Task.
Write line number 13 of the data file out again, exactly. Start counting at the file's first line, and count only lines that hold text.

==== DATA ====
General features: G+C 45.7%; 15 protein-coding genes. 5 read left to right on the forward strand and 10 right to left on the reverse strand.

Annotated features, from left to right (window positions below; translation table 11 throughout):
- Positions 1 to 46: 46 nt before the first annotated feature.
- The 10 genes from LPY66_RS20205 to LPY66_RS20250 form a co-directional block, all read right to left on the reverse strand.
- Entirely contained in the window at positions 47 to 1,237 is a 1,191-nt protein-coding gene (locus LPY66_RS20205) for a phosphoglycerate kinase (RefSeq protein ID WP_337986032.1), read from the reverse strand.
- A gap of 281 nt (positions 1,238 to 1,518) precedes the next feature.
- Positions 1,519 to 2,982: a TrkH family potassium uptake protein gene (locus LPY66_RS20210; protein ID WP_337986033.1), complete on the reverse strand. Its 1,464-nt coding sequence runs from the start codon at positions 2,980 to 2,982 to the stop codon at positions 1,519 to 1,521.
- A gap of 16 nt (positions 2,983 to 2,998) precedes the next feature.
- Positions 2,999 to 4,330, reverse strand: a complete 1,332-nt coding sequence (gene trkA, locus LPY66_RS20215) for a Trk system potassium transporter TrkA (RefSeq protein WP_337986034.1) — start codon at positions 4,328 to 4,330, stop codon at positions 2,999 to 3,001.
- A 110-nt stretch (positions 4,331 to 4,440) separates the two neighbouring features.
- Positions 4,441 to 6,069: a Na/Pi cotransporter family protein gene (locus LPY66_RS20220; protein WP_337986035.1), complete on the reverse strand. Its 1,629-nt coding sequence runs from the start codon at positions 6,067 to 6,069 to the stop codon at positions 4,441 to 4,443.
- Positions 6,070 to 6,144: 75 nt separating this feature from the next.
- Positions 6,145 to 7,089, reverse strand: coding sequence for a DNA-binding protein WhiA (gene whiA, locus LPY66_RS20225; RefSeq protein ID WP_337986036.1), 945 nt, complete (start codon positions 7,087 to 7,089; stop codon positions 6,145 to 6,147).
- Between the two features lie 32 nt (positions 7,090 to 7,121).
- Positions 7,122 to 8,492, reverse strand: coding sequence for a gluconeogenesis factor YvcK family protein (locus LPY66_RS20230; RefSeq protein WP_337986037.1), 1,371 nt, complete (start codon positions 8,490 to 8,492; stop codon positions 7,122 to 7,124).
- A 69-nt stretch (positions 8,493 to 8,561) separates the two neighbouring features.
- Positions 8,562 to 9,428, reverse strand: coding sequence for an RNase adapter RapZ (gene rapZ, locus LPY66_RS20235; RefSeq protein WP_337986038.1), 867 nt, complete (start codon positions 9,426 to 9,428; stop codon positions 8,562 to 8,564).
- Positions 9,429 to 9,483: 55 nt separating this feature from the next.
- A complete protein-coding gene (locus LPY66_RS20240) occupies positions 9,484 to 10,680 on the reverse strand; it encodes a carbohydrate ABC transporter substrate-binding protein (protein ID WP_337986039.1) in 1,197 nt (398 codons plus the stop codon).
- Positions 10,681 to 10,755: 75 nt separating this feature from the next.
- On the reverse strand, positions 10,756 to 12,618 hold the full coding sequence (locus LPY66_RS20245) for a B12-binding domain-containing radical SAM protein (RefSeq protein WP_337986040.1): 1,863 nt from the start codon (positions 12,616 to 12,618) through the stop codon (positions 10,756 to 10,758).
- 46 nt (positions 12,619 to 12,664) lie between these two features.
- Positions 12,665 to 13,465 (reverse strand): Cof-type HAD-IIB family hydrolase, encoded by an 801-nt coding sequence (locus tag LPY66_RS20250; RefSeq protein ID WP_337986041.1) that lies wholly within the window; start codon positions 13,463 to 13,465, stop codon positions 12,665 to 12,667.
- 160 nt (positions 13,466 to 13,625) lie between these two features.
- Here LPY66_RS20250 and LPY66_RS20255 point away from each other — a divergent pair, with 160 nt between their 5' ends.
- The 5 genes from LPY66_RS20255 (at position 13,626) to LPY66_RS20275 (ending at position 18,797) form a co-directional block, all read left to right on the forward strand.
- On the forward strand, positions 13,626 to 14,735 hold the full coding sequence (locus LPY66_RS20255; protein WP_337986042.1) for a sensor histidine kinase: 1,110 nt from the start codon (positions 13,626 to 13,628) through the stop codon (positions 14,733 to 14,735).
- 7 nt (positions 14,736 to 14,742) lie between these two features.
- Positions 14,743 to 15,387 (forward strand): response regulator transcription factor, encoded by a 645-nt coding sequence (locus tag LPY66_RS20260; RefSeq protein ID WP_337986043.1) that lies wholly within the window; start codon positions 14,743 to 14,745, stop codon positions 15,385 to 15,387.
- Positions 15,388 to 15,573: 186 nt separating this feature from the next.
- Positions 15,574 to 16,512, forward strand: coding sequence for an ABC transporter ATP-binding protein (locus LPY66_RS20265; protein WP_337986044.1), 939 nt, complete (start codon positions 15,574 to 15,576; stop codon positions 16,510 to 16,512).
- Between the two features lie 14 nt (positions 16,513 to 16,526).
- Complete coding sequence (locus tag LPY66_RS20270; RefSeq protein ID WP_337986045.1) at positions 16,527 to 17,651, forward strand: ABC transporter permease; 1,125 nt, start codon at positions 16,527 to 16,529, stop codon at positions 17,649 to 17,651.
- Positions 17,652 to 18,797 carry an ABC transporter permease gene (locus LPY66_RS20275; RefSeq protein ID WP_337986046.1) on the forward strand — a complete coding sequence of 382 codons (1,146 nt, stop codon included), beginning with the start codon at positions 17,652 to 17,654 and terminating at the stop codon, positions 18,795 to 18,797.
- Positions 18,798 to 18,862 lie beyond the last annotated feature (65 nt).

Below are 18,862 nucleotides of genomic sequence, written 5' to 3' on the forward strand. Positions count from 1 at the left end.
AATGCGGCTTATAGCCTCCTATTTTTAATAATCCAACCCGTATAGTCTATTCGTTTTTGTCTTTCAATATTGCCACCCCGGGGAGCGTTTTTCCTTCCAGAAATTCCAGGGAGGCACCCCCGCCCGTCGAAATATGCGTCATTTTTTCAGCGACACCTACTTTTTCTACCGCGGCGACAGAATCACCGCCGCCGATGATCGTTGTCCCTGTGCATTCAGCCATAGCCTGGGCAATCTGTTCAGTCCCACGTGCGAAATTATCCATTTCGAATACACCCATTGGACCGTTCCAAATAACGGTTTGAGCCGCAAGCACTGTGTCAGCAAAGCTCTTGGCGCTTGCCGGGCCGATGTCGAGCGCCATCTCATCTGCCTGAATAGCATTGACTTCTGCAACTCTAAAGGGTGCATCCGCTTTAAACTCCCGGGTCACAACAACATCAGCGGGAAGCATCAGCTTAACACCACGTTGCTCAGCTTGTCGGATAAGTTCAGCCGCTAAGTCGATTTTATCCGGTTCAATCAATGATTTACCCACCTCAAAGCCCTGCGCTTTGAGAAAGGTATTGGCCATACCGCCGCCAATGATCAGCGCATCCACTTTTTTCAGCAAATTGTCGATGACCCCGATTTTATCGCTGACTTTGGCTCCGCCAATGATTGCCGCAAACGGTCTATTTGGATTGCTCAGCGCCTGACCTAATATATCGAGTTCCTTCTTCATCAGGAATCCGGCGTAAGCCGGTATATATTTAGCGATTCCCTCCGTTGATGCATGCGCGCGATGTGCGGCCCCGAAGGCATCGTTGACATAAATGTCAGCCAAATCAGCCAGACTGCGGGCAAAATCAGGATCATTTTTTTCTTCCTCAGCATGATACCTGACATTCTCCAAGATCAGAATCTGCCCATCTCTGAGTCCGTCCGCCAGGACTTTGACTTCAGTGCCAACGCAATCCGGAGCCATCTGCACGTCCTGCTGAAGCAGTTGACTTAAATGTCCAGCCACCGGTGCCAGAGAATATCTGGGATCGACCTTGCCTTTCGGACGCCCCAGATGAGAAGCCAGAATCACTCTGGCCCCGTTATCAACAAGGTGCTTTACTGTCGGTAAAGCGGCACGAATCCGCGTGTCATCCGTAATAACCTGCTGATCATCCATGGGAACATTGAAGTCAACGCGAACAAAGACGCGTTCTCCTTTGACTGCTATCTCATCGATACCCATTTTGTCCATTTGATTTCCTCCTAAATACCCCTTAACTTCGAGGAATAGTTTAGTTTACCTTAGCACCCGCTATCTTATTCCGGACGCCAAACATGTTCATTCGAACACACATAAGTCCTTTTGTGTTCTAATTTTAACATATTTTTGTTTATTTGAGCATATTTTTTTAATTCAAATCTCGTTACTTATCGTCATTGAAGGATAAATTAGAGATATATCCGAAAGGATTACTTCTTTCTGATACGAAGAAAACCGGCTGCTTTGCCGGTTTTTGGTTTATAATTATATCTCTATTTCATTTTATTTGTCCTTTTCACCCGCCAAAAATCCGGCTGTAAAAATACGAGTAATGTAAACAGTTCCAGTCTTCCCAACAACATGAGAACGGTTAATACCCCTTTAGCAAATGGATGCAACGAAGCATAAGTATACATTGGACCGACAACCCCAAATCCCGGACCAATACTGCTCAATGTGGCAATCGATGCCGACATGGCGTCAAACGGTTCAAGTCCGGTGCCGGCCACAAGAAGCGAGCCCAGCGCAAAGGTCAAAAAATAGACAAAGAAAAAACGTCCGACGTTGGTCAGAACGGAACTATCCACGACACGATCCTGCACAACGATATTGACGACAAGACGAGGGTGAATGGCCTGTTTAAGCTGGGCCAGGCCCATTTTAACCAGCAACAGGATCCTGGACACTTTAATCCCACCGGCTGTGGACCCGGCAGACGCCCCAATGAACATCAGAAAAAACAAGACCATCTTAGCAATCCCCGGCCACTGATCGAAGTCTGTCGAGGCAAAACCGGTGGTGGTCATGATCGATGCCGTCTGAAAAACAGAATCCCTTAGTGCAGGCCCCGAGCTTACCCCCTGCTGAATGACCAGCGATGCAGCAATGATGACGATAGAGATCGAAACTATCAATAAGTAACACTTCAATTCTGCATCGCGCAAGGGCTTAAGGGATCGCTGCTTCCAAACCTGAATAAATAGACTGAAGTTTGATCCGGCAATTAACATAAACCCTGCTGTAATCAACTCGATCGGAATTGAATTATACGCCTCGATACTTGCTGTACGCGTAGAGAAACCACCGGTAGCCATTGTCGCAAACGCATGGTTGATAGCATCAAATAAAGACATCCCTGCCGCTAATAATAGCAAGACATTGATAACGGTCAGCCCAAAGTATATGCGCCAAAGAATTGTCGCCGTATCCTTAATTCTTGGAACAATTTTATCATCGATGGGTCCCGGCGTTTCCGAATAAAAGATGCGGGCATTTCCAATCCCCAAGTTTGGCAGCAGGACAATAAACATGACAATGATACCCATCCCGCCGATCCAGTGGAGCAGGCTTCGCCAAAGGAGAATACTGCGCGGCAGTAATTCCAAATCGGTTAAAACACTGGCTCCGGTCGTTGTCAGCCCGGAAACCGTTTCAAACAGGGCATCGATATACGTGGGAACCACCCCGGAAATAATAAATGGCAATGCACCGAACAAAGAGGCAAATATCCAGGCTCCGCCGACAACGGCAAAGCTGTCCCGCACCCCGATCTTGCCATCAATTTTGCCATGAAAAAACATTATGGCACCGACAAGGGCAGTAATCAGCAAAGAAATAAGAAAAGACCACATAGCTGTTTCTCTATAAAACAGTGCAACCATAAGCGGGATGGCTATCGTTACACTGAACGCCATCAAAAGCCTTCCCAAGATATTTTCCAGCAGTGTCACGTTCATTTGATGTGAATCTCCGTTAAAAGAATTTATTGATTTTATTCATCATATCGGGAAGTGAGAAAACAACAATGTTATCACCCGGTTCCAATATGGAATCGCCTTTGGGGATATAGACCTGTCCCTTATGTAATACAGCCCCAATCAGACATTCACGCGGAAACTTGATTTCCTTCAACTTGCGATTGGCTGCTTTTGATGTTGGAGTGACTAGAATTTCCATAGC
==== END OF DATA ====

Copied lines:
- Positions 6,145 to 7,089, reverse strand: coding sequence for a DNA-binding protein WhiA (gene whiA, locus LPY66_RS20225; RefSeq protein ID WP_337986036.1), 945 nt, complete (start codon positions 7,087 to 7,089; stop codon positions 6,145 to 6,147).